As businesses strive to rapidly build and release new applications and functionalities to market, microservices are becoming a key part of the enterprise application roadmap. Containerization technologies such as Docker and Kubernetes have made microservices architectures easier to use and thus more popular and widely accepted.
Adopting a microservices architecture offers many business benefits, including scalability, resiliency, flexibility and modularity. However, as the services begin to scale, the architecture grows more complex and difficult to manage.
While microservices can scale up and down with demand, the service dependencies make it challenging to find performance issues within the environment. When one service is overloaded, it might take hours to identify the problem. Service discovery becomes even more complex in cloud environments, where the services are spread across multiple availability zones and are deployed on containers, accompanied by automated application deployment.
Although there’s a high level of autonomy for building applications and releasing software, service discovery becomes challenging when the new services are deployed and when auto-scaling is triggered, as the infrastructure is immutable.
As the applications are decoupled into smaller services, it increases the risk of attack to the application, data, platform and network. This makes it more challenging to authenticate and secure the communication among these services.
Addressing Microservices Challenges with Service Mesh
An increasingly popular way to address these challenges is with a service mesh, a dedicated infrastructure layer that abstracts the application from the network and helps provide transparency of network communication between the services. The service mesh acts as a sort of proxy that lives along with the microservices and helps with discovery, load balancing, security and in-depth telemetry across the microservices.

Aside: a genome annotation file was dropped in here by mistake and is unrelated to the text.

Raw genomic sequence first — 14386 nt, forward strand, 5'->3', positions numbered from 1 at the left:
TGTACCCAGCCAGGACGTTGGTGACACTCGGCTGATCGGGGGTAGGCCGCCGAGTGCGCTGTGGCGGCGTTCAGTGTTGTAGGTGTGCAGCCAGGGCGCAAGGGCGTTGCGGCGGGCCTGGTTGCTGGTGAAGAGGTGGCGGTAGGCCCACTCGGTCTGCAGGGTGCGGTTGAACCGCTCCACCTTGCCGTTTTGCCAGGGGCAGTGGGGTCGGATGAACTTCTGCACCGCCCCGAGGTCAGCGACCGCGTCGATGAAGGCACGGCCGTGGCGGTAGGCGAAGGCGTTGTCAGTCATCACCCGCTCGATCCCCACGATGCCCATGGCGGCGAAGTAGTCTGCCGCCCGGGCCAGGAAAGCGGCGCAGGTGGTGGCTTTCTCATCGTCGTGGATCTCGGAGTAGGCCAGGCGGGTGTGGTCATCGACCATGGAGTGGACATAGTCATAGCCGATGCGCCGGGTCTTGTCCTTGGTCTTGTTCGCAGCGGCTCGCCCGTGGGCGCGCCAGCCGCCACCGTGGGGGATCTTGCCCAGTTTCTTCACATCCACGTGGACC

As represented in the diagram, the two components in the service mesh topology are the control plane and the data plane. The data plane manages the communication between the services through a proxy or a sidecar, and this proxy runs along with each service. The proxy takes care of service discovery, load balancing, circuit breaking, tracing etc. Deployment and configuring of the data plane is done through the control plane.
Simplifying Microservices Complexities
We helped a leading retail chain in the U.S. successfully implement a service mesh for its microservices environment. The retailer had multiple microservices deployed across multiple Kubernetes clusters. With the implementation of service mesh, the business achieved greater control over traffic between services, which helped it perform dynamic request routing for canary releases.
Additionally, when a new service is released, 5% of the traffic is released to production initially, and after monitoring the service, the remaining traffic is incrementally released. This helped the business reduce the rate of production errors.
Istio, Linkerd, Consul and SuperGloo are some of the most popular service mesh implementations used in production systems, especially in Kubernetes deployments. These tools offer in-depth visibility and telemetry to the golden signals for web services, as well as security, by giving each service a strong identity-based role and enabling encryption. They also ensure proper decoupling between development and operations, allowing operations teams to change the behavior of the system without actually changing the source code. Ops teams can also change the circuit-breaking policies, redirect traffic, run canary deployments and more.
As the volume of microservices grows, the complexity of the environment also increases, making manageability a key challenge. In such instances, service mesh is the best choice for making microservices manageable.
Sriram Malireddy, Senior Infrastructure Architect at Cognizant, contributed to this blog. He can be reached at Sriram.Malireddy@cognizant.com.
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